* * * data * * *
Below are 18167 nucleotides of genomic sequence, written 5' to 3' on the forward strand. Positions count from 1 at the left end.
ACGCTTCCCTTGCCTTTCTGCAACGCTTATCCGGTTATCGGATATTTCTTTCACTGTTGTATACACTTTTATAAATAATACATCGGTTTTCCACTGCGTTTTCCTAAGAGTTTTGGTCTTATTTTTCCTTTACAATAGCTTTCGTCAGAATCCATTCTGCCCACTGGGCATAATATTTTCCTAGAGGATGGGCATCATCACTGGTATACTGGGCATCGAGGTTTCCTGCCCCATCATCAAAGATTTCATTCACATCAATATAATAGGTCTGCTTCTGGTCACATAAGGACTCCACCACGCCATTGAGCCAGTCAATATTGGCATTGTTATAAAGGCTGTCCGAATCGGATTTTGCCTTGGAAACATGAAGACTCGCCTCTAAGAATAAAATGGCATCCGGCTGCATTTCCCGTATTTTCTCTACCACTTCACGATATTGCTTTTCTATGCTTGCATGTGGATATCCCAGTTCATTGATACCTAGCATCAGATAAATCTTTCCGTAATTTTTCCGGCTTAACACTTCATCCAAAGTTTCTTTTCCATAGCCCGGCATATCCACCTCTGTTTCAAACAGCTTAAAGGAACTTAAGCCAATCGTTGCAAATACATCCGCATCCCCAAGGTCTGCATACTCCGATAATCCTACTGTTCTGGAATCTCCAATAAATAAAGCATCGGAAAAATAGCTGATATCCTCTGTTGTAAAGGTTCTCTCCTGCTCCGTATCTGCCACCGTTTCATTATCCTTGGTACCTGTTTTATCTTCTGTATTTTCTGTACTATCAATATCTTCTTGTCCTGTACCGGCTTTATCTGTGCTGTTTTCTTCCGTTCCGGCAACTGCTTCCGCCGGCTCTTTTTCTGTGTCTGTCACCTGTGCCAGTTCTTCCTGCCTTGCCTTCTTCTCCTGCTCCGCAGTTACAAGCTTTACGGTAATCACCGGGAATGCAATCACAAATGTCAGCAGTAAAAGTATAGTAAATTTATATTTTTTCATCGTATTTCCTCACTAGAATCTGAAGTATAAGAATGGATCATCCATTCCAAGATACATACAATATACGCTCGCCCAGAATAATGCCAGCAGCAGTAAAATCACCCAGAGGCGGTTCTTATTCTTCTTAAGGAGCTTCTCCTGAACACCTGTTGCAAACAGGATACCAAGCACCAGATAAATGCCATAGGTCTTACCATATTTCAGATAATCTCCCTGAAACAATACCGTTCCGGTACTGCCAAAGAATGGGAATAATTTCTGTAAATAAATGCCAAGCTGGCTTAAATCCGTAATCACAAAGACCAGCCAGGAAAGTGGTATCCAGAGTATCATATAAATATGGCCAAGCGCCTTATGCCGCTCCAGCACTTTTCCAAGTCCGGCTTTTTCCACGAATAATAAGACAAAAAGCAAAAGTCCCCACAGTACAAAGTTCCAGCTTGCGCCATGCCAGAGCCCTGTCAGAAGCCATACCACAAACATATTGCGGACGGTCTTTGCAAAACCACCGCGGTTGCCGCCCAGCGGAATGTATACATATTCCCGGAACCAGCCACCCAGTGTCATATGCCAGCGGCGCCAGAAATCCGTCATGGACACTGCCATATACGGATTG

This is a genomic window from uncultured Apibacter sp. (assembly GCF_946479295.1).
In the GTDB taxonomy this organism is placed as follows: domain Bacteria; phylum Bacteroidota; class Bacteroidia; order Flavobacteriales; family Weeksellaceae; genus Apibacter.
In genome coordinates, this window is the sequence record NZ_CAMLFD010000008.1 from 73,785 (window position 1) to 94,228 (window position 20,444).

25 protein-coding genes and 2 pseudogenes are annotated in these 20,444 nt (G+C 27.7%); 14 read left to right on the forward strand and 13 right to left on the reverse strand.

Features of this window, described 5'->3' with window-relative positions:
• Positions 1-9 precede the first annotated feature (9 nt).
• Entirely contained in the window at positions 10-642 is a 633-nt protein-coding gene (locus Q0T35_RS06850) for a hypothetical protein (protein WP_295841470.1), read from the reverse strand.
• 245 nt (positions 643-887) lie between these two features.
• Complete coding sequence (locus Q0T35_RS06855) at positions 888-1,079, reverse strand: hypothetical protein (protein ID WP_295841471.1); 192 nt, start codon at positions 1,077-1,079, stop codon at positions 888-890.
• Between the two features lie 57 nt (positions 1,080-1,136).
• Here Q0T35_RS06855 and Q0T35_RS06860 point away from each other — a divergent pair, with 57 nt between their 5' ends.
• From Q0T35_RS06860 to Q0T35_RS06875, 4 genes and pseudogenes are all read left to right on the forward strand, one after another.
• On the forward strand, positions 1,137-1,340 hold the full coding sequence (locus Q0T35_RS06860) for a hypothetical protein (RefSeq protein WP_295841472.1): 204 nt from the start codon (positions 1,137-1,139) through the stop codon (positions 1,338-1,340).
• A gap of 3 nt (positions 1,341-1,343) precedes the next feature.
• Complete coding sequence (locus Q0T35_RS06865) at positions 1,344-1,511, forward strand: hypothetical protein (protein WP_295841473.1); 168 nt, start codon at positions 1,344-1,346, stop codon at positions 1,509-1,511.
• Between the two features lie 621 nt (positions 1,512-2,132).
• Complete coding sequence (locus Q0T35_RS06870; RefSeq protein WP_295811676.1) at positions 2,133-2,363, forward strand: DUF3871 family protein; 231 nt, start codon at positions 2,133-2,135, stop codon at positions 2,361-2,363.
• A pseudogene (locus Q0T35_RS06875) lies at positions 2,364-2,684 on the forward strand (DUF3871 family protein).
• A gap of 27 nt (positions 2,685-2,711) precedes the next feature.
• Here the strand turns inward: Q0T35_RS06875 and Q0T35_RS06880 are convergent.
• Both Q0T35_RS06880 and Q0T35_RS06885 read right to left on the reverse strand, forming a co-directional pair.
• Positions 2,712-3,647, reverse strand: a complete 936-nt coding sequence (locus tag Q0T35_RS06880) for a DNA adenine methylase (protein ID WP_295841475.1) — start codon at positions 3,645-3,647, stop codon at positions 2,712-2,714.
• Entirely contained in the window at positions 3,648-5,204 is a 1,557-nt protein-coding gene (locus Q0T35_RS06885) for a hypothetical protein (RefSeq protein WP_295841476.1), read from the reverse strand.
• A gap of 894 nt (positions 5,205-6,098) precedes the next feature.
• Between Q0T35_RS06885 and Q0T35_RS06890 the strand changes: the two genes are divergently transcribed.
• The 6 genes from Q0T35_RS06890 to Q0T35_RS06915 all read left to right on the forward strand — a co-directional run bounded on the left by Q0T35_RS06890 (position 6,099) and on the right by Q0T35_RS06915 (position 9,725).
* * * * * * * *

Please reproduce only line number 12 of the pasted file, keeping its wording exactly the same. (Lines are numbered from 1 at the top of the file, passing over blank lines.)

• Between the two features lie 57 nt (positions 1,080-1,136).